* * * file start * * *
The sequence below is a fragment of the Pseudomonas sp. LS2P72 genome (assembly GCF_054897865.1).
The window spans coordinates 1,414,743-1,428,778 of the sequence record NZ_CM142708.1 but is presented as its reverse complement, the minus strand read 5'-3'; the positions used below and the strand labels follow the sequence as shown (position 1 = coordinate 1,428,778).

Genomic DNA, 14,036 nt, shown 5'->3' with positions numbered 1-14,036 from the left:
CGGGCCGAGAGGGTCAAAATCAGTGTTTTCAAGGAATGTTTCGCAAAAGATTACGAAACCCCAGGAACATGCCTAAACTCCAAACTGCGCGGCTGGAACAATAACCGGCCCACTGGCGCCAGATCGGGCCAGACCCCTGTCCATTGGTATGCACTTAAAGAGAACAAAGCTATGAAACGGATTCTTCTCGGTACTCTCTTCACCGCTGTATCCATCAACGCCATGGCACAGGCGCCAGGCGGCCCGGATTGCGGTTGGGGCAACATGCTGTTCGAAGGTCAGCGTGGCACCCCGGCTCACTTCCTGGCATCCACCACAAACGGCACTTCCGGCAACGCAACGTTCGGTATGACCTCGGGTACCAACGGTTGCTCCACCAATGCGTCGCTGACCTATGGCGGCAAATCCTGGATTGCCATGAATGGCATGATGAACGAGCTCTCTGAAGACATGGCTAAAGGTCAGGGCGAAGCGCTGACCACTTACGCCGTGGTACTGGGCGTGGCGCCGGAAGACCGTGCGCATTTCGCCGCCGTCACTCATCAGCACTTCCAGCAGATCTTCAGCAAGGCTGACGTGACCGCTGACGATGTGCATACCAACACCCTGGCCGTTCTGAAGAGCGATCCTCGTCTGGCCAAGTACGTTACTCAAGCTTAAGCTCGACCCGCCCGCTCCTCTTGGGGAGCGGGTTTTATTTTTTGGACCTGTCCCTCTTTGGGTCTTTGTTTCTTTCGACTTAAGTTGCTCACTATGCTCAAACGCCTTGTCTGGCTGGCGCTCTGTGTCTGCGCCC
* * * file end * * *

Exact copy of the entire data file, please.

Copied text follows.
The sequence below is a fragment of the Pseudomonas sp. LS2P72 genome (assembly GCF_054897865.1).
The window spans coordinates 1,414,743-1,428,778 of the sequence record NZ_CM142708.1 but is presented as its reverse complement, the minus strand read 5'-3'; the positions used below and the strand labels follow the sequence as shown (position 1 = coordinate 1,428,778).

Genomic DNA, 14,036 nt, shown 5'->3' with positions numbered 1-14,036 from the left:
CGGGCCGAGAGGGTCAAAATCAGTGTTTTCAAGGAATGTTTCGCAAAAGATTACGAAACCCCAGGAACATGCCTAAACTCCAAACTGCGCGGCTGGAACAATAACCGGCCCACTGGCGCCAGATCGGGCCAGACCCCTGTCCATTGGTATGCACTTAAAGAGAACAAAGCTATGAAACGGATTCTTCTCGGTACTCTCTTCACCGCTGTATCCATCAACGCCATGGCACAGGCGCCAGGCGGCCCGGATTGCGGTTGGGGCAACATGCTGTTCGAAGGTCAGCGTGGCACCCCGGCTCACTTCCTGGCATCCACCACAAACGGCACTTCCGGCAACGCAACGTTCGGTATGACCTCGGGTACCAACGGTTGCTCCACCAATGCGTCGCTGACCTATGGCGGCAAATCCTGGATTGCCATGAATGGCATGATGAACGAGCTCTCTGAAGACATGGCTAAAGGTCAGGGCGAAGCGCTGACCACTTACGCCGTGGTACTGGGCGTGGCGCCGGAAGACCGTGCGCATTTCGCCGCCGTCACTCATCAGCACTTCCAGCAGATCTTCAGCAAGGCTGACGTGACCGCTGACGATGTGCATACCAACACCCTGGCCGTTCTGAAGAGCGATCCTCGTCTGGCCAAGTACGTTACTCAAGCTTAAGCTCGACCCGCCCGCTCCTCTTGGGGAGCGGGTTTTATTTTTTGGACCTGTCCCTCTTTGGGTCTTTGTTTCTTTCGACTTAAGTTGCTCACTATGCTCAAACGCCTTGTCTGGCTGGCGCTCTGTGTCTGCGCCC